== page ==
MY FOX ORLANDO: Orlando a hotbed for "social enterprises"

By Dana Jay, Reporter - Make money and make a difference.

It's a business model called "social enterprise" and some are calling Orlando a hot bed for these emerging businesses.

The idea behind a social enterprise is that with coffee or soap or sandals you can help people or the planet.

But Orlando entrepreneurs behind them don't run charities they run businesses that are successful while also solving problems.

At "downtown credo" you can get the same concoctions you find at other coffee shops.

But when you pay you make a difference.

"We exist to improve the quality if lives. Part of the way [we] do that is by generating our own money through the coffee shop here. That's what makes us a social enterprise," said Ben Hoyer, Director of Downtown Credo.

"Credo" customers help improve the lives of people in Guatemala.

"We go down once a year, build a relationship with coffee growers, pay them an average of 30 percent better than fair trade,” said Hoyer.

His business model has been working for four years.

We've also told you about Orlando-based "rebuild globally" where artisans in Haiti make a living wage crafting sandals out of tires.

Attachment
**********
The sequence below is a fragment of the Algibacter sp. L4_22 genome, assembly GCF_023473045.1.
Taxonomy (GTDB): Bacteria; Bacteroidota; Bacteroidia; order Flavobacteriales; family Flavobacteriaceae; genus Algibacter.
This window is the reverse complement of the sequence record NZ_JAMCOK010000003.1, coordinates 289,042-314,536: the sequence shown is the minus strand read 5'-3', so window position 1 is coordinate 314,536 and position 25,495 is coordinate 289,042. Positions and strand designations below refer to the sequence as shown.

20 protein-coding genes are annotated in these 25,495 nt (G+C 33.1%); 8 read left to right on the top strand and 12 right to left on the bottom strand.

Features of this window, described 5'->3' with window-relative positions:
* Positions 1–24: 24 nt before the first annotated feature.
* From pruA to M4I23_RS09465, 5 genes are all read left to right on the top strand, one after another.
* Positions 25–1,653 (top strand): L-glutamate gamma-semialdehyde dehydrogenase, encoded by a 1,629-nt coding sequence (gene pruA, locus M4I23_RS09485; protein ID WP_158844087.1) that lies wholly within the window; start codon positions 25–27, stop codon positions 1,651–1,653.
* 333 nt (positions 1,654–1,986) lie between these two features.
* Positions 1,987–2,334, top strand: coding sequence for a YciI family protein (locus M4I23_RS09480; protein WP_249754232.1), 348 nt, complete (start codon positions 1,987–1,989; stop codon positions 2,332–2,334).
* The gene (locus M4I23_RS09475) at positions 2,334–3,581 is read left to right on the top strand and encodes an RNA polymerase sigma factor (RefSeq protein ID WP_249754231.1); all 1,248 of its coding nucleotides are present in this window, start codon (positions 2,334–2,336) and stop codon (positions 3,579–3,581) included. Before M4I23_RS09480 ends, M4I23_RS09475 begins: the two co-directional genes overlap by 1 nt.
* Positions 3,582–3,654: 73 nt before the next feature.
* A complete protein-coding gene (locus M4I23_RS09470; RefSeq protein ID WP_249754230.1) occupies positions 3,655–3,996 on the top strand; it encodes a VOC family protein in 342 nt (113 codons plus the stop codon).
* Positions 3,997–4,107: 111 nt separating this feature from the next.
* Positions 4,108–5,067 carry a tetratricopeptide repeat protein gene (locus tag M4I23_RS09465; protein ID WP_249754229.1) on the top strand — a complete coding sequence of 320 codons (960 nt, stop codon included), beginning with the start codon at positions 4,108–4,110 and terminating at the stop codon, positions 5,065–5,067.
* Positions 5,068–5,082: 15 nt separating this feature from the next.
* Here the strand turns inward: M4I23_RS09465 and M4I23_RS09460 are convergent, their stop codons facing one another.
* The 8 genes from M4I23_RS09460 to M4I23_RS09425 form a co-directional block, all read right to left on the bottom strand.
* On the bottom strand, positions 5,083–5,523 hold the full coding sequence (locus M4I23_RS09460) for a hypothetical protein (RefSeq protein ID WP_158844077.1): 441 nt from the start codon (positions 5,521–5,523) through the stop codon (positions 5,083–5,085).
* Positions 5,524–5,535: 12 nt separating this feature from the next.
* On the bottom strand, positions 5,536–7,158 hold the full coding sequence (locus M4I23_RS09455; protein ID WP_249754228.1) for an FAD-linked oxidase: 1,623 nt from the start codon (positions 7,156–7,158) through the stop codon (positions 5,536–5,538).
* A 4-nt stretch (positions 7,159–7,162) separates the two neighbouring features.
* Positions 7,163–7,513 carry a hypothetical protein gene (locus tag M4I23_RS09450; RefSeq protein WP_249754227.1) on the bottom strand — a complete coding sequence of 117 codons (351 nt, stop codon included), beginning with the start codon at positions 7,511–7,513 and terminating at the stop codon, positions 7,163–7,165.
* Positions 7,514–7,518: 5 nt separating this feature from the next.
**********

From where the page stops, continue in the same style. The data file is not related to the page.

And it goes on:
MADI Apparel began in New Smyrna Beach which stands for “Make A Difference Intimate Apparel” and helps victims of domestic violence.

At "complete the pair" shoes are a marketing tool with a purpose. They make sure footwear gets to people in need.

Rollins College recently opened a department of responsible business management and social entrepreneurship where nearly 400 students enrolled.

Professor Cecilia McInnis-Bowers says major companies are looking for graduates who can lead on social issues and this generation of students wants the job.

These students can look to their community and learn.

Hotels pay Shawn Seipler and his team to take away used toiletries.

"Clean the world started in a one car garage here in Central Florida. We're now a global company,” said Seipler. "We recycle those items and we send them to children and families all over the U.S. and all over the world who in some cases are literally dying because of lack of proper hygiene."

The Orlando-based social enterprise made 5 million dollars last year suggesting that if Orlando isn't a hotbed for these types of businesses already it may just be a matter of time.

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